Lawyer-Nonlawyer Business Ventures: a Limited Affair
The practice of law is a profession, not a business. One practical application of this tenet is that the New York Rules of Professional Conduct require lawyers to maintain professional independence and to keep legal practice separate from nonlegal services. However, the rules afford lawyers certain specific limited opportunities to engage with nonlawyers to provide legal and nonlegal services to clients and nonclients.1
Prohibited Business Models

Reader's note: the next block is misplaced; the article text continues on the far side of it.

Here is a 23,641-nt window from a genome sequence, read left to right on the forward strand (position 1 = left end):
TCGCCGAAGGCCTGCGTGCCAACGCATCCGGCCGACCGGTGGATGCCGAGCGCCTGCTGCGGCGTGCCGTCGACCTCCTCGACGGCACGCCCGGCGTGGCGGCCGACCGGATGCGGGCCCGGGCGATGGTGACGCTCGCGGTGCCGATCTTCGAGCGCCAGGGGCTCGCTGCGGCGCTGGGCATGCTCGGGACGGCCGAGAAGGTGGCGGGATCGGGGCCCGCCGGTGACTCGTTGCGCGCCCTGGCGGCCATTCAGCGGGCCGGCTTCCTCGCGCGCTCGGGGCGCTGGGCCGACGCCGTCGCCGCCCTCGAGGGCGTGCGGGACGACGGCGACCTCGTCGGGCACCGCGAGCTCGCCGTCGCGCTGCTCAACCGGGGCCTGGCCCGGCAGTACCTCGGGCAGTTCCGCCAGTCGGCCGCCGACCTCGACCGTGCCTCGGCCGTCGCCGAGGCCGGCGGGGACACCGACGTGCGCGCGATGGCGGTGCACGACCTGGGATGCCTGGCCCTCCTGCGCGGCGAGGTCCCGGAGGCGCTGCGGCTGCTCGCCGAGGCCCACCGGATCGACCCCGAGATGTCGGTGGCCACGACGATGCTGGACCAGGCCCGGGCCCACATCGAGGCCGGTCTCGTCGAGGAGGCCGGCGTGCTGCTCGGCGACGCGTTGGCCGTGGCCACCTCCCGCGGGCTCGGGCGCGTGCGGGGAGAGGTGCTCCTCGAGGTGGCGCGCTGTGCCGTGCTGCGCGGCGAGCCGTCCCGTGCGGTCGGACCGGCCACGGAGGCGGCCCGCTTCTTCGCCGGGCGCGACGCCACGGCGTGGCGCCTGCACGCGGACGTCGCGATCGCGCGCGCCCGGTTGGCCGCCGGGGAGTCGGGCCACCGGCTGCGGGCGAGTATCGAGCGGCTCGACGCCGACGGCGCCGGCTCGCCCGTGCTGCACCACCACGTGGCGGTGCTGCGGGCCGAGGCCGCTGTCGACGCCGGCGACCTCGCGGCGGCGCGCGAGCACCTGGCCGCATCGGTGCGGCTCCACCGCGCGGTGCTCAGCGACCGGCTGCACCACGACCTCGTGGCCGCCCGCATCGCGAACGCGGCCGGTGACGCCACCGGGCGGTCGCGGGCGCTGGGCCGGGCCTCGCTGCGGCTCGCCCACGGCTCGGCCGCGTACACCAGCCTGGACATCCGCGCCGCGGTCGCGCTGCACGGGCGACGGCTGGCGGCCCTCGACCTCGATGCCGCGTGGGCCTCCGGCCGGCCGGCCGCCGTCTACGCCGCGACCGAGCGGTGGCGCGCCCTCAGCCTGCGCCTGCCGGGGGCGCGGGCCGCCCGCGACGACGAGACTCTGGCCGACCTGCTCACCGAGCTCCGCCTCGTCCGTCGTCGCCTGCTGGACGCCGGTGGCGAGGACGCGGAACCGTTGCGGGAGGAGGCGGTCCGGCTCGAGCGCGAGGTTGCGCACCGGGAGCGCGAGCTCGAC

Regarding legal services, the guiding ethical principle is that the lawyer must exercise independent professional judgment on behalf of a client not directed or controlled by a nonlawyer. The rules also generally require a strict separation between legal services rendered by lawyers and nonlegal services offered by nonlawyers. These rules in combination prohibit certain joint lawyer-nonlawyer business models.
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